Surrealism and the Dream
8 October 2013 to 12 January 2014
<exchanging gazes> 7: The Rhythm of the Earth. 17th century Dutch and 19thcentury American Landscape Painting
New Display of the Collections
From 24 September 2013 to 6 January 2014
Matisse began to create sculptures towards 1898, a turning point which led him to abandon his pictorial style of the 1890s, turning his attention away from still lifes and landscapes to the human figure. Thereafter, he occasionally dedicated himself to sculpture, especially when his painting reached a critical point, and he produced about seventy pieces up until the beginning of the 1930s. Matisse's favourite technique was clay modelling. For him, as for Degas, modelling was a parallel and alternative medium to painting, a "complementary study" to put in order feelings and ideas. He would apply to sculpture the figurative motifs he had previously used in painting, and which sometimes reappeared in his pictures as statuettes. Thus, the position of this squatting nude evokes the figure sitting in the foreground in the sketch Music (spring-summer 1907) or the squatting nudes in the two versions of Luxury (summer 1907) and Bathers with a Tortoise (February 1908). It returned to painting again (in the form of a statuette) in Bunch of Lilacs (spring 1914).
The majority of Matisse's sculptures, with very few exceptions (such as The Serf, Decorative Figure, the series of reliefs viewed from the back or the Large Sitting Nude), have a small format. In Sarah Stein's famous notes, Matisse is said to have declared: "A sculpture must invite us to hold it like an object". Matisse's statuettes were meant to be touched with the imagination. At the same time, the small format sculpture represented for him a challenge to his ability to synthesise: "The smaller the sculpture is-he said-the more the essential part of the form has to assert itself". This aspiration to the essence is clear in this squatting nude, inspired in the photograph of a model but simplified and subjected to expressive distortions (such as the anti-naturalistic increase in the proportions of the legs and feet). It seems inevitable to compare it with Mediterranean (1905) by Maillol. Both figures share an air of meditation, an absorbed or introvert attitude to the rest of the world. However, there are a number of crucial differences between Maillol and Matisse. Matisse himself said: "Maillol worked by means of mass, like the classic artists, while I work through arabesques, like the Renaissance artists." In Maillol's Mediterranean, the left elbow rests on the left knee, conferring on the whole figure a sense of classical clarity and stability, while the right arm and leg act as stanchions which support the structure. On the other hand, the "crossed" position of Matisse's statuette, with the left elbow resting on the right knee, is much more complex and less stable. In opposition to Maillol's tectonic rigidity, in Matisse's statuette everything seems to flex, to bend, to intertwine... Maillol's statue offered a smooth surface, while Matisse's shows the marks of the pressure of the fingers on the clay, with a freedom linked to the tradition of the sculptural sketch.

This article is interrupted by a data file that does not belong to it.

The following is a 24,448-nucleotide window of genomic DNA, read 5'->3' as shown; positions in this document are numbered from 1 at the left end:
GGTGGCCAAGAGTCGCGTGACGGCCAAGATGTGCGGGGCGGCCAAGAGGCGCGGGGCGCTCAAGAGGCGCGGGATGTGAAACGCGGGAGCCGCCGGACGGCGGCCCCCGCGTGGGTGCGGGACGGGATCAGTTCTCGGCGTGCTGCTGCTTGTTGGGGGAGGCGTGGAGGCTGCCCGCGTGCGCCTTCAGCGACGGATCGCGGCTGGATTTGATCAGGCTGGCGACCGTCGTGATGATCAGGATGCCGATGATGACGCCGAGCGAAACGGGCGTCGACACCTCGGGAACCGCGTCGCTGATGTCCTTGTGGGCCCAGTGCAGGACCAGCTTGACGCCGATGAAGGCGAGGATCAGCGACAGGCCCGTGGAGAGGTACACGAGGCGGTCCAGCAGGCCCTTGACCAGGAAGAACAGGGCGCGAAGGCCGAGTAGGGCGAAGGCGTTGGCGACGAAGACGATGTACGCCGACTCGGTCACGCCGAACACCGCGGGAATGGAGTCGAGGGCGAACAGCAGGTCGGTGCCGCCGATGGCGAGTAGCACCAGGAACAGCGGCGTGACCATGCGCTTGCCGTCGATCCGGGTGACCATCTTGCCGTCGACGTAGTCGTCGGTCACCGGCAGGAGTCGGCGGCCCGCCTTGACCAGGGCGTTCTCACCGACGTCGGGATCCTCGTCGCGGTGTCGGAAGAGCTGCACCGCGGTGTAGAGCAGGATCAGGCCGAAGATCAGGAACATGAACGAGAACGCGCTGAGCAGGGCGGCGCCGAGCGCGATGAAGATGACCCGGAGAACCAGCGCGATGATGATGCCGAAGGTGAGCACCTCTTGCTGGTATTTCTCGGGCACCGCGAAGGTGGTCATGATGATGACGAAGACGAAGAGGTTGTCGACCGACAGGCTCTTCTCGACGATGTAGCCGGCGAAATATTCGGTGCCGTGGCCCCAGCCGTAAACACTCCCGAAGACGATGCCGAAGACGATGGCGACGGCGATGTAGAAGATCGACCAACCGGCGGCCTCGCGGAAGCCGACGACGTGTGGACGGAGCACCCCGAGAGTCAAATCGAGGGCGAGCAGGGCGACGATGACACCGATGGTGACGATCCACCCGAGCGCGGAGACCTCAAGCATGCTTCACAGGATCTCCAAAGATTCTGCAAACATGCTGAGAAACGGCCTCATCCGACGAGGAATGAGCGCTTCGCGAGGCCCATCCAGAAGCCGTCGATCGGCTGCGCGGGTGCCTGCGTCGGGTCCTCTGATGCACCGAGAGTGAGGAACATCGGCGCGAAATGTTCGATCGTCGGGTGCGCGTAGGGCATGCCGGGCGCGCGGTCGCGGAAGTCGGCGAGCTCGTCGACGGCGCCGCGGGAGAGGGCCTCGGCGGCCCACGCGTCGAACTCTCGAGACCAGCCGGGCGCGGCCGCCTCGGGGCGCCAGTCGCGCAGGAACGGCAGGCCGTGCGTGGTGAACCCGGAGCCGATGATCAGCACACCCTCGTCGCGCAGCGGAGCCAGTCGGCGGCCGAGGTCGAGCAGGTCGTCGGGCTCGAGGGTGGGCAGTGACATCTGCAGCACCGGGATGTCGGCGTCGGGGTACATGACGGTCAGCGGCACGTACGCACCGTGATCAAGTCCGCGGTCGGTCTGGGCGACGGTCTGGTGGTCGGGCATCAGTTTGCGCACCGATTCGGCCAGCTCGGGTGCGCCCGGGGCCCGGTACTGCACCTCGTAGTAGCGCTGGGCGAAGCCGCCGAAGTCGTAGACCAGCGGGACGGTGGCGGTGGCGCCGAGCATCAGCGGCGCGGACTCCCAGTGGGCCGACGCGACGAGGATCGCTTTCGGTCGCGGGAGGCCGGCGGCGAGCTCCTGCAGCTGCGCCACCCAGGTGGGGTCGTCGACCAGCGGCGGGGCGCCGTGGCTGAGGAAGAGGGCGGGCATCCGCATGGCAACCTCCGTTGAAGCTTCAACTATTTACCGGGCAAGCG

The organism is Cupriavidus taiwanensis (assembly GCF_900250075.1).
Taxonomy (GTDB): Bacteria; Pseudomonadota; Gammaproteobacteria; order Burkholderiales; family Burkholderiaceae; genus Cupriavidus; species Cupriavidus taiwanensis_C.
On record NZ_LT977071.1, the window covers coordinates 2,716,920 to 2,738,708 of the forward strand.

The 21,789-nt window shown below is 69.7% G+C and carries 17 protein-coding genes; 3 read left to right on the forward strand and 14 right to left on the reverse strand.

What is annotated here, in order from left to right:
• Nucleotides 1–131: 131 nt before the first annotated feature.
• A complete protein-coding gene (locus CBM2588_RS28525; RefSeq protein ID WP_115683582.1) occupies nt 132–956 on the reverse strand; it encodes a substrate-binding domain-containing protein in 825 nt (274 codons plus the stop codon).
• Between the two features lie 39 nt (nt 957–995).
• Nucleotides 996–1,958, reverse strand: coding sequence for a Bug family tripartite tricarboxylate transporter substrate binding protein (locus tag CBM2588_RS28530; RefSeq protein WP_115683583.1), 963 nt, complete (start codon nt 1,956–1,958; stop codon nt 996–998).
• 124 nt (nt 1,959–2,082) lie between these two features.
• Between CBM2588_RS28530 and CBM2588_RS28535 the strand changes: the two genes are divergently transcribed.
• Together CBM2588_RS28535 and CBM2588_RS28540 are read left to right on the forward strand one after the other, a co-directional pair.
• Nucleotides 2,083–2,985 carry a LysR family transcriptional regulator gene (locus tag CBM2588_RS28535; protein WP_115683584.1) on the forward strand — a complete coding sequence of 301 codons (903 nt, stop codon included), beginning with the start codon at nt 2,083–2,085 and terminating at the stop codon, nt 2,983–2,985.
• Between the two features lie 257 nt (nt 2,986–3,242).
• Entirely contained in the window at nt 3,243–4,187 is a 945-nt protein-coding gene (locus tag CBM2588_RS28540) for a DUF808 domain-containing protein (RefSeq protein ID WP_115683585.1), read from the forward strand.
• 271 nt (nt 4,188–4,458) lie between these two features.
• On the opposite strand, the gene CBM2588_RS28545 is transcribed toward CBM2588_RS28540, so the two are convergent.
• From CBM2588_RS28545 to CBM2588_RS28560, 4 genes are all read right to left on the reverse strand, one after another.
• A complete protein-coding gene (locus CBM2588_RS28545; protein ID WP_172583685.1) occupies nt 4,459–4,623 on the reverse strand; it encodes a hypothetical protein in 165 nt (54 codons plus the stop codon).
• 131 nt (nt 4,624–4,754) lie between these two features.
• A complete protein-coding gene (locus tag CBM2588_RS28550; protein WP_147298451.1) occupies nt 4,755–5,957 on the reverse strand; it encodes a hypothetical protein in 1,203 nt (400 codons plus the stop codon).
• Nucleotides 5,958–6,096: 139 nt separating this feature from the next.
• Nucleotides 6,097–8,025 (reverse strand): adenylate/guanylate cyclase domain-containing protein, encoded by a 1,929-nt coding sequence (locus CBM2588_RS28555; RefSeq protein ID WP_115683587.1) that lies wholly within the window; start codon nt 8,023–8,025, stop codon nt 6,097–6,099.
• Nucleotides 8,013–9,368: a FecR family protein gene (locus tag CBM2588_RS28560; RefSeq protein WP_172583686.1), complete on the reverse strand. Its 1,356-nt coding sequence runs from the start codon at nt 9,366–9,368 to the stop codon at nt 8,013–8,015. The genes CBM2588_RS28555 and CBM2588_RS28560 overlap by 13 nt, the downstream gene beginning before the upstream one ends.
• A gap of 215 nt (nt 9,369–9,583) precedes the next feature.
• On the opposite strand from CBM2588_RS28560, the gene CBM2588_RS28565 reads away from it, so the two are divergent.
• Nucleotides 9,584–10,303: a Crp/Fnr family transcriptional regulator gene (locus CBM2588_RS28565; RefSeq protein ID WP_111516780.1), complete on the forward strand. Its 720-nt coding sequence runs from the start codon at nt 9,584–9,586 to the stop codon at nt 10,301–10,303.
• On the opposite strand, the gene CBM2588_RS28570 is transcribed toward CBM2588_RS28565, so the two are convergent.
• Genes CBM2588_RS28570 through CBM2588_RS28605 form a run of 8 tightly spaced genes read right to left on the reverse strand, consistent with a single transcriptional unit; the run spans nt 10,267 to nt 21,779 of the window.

Matisse's sculptural research usually developed in the form of series. This Small Crouching Nude with Arms was the starting point of a sequence of sculptures created during that same year. On it was based a second piece in the same position, but with only one arm and without a modelled base. In other later versions, Matisse emphasised the essential concept of this nude, by suppressing the head, arms and legs, leaving only the compact volume of the body.